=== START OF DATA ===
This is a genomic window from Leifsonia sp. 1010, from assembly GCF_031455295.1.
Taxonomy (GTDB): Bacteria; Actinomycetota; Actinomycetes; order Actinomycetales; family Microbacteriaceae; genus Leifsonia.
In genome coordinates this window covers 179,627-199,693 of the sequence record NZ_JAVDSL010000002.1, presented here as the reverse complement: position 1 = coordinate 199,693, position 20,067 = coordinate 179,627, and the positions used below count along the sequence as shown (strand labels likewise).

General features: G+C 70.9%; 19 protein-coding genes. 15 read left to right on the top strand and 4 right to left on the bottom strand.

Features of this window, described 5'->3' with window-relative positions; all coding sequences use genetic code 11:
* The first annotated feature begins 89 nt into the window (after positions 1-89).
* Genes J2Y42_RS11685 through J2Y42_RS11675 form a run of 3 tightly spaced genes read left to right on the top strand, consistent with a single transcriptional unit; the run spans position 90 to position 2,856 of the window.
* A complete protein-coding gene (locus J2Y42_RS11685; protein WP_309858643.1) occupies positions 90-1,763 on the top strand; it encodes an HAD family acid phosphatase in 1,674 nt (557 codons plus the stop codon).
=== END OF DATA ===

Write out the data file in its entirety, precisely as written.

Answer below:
This is a genomic window from Leifsonia sp. 1010, from assembly GCF_031455295.1.
Taxonomy (GTDB): Bacteria; Actinomycetota; Actinomycetes; order Actinomycetales; family Microbacteriaceae; genus Leifsonia.
In genome coordinates this window covers 179,627-199,693 of the sequence record NZ_JAVDSL010000002.1, presented here as the reverse complement: position 1 = coordinate 199,693, position 20,067 = coordinate 179,627, and the positions used below count along the sequence as shown (strand labels likewise).

General features: G+C 70.9%; 19 protein-coding genes. 15 read left to right on the top strand and 4 right to left on the bottom strand.

Features of this window, described 5'->3' with window-relative positions; all coding sequences use genetic code 11:
* The first annotated feature begins 89 nt into the window (after positions 1-89).
* Genes J2Y42_RS11685 through J2Y42_RS11675 form a run of 3 tightly spaced genes read left to right on the top strand, consistent with a single transcriptional unit; the run spans position 90 to position 2,856 of the window.
* A complete protein-coding gene (locus J2Y42_RS11685; protein WP_309858643.1) occupies positions 90-1,763 on the top strand; it encodes an HAD family acid phosphatase in 1,674 nt (557 codons plus the stop codon).